Monthly Archives: January 2013

James Mackintosh

The US is about to get a new Treasury secretary, assuming the White House can steer Jack Lew through the painful nomination process in Congress.

One question that’s sure to come up: is he in favour of a strong dollar? Read more

The UK’s inflation-linked gilts markets have just seen their largest one-day rise in 25 years – thanks to the decision of statisticians to do nothing. James Mackintosh, investment editor, looks beyond gilts to analyse what the real yields on government bonds are telling us.

The parade of best bourses so far this year is a rogue’s gallery of the past few years’ basket cases: Greece, Dubai, Egypt and Argentina, with the eurozone periphery close behind. James Mackintosh, investment editor, analyses whether this dash for trash is wise.

Several measures of sentiment suggest investors are becoming worryingly optimistic. Investment editor James Mackintosh says this is something which typically happens before the market drops back.

James Mackintosh

Investors could hardly be more excited about the pressure on the Bank of Japan from new prime minister Shinzo Abe. Japanese equities have soared and the yen crumbled (until this week’s slight strengthening, at least) on hopes the BoJ will act more aggressively to end the deflation, which is widely blamed for crippling the economy.

The big plan is to push the BoJ into adopting a 2 per cent inflation target, double the 1 per cent goal it set last February. But given how badly it has missed that target, would 2 per cent really matter? Read more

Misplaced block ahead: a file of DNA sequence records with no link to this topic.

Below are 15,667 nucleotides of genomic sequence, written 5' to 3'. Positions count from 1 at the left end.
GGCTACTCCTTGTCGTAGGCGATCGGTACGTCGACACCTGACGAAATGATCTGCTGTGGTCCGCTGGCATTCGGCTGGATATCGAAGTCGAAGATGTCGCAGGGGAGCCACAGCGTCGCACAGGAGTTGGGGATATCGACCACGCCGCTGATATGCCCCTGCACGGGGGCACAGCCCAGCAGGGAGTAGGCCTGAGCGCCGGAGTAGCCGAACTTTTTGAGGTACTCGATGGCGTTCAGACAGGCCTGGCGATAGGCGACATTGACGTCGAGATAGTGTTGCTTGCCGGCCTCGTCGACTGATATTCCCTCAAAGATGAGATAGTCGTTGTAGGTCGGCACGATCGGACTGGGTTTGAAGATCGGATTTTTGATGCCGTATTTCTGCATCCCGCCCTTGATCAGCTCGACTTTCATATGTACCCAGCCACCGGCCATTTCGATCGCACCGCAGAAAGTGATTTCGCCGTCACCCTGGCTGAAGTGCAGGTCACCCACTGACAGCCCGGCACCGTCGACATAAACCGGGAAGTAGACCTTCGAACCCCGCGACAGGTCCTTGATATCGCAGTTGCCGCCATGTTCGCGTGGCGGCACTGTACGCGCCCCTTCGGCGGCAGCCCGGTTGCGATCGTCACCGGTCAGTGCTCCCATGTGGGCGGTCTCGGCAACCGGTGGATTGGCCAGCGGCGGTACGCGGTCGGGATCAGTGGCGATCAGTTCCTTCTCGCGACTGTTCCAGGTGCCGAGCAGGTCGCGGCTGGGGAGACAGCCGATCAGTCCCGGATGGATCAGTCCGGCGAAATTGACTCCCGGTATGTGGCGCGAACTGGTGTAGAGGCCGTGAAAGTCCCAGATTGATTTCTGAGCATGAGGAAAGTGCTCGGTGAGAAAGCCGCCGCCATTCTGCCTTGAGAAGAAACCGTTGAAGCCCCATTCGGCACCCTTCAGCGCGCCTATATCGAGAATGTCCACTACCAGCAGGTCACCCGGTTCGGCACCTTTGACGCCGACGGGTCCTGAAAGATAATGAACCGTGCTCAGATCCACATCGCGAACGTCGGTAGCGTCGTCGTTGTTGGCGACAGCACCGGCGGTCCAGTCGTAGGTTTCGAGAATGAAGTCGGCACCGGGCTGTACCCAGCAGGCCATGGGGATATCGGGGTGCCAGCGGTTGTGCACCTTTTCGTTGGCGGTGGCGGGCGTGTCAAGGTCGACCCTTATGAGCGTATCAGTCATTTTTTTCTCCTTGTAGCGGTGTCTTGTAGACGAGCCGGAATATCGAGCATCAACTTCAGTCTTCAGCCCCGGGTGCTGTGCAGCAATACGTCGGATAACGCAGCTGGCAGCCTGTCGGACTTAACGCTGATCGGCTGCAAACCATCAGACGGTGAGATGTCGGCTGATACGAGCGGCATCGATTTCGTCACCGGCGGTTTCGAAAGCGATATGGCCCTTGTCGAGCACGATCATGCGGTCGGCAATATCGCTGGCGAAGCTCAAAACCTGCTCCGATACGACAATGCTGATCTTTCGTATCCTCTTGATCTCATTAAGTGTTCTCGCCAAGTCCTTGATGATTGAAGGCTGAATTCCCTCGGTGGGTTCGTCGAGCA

The valuation gap between European and US shares has narrowed to levels only seen a few times in the past decade. Is this justified? James Mackintosh, investment editor, says this suggests investors see a safer Europe while America’s economy turns European.

James Mackintosh

The US housing recovery is gathering steam, and bullish economists are hopeful it will give a handy boost to growth, at a time when the US faces more austerity than most of Europe, thanks to the tax hikes agreed in the fiscal cliff compromise.

Credit Suisse has produced a nice chart showing just how big the recovery in housebuilding has been: private housing starts are now running at a higher rate than at the trough of previous recessions all the way back to 1960.

Housing starts since 1960

Source: Credit Suisse

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